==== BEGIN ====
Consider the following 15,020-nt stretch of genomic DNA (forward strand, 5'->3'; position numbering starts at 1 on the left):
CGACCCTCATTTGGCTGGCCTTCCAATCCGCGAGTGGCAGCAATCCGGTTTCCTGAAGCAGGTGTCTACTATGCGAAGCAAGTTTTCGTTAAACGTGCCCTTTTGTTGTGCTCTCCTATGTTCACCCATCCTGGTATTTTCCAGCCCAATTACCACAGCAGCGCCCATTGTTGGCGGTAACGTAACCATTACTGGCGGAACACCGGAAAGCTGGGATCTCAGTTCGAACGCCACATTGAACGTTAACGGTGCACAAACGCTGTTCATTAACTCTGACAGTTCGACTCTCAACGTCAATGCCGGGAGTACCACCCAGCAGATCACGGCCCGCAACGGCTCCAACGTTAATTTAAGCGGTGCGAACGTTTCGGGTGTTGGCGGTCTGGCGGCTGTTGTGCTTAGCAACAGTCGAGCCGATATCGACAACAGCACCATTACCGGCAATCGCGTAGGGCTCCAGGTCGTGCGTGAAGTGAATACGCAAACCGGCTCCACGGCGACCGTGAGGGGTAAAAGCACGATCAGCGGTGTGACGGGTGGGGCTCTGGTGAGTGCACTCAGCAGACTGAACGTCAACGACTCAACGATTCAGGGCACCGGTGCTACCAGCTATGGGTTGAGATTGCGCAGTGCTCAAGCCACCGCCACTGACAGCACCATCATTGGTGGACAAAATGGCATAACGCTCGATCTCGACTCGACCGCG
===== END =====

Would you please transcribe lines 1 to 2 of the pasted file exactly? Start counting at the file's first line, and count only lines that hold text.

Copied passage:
Consider the following 15,020-nt stretch of genomic DNA (forward strand, 5'->3'; position numbering starts at 1 on the left):
CGACCCTCATTTGGCTGGCCTTCCAATCCGCGAGTGGCAGCAATCCGGTTTCCTGAAGCAGGTGTCTACTATGCGAAGCAAGTTTTCGTTAAACGTGCCCTTTTGTTGTGCTCTCCTATGTTCACCCATCCTGGTATTTTCCAGCCCAATTACCACAGCAGCGCCCATTGTTGGCGGTAACGTAACCATTACTGGCGGAACACCGGAAAGCTGGGATCTCAGTTCGAACGCCACATTGAACGTTAACGGTGCACAAACGCTGTTCATTAACTCTGACAGTTCGACTCTCAACGTCAATGCCGGGAGTACCACCCAGCAGATCACGGCCCGCAACGGCTCCAACGTTAATTTAAGCGGTGCGAACGTTTCGGGTGTTGGCGGTCTGGCGGCTGTTGTGCTTAGCAACAGTCGAGCCGATATCGACAACAGCACCATTACCGGCAATCGCGTAGGGCTCCAGGTCGTGCGTGAAGTGAATACGCAAACCGGCTCCACGGCGACCGTGAGGGGTAAAAGCACGATCAGCGGTGTGACGGGTGGGGCTCTGGTGAGTGCACTCAGCAGACTGAACGTCAACGACTCAACGATTCAGGGCACCGGTGCTACCAGCTATGGGTTGAGATTGCGCAGTGCTCAAGCCACCGCCACTGACAGCACCATCATTGGTGGACAAAATGGCATAACGCTCGATCTCGACTCGACCGCG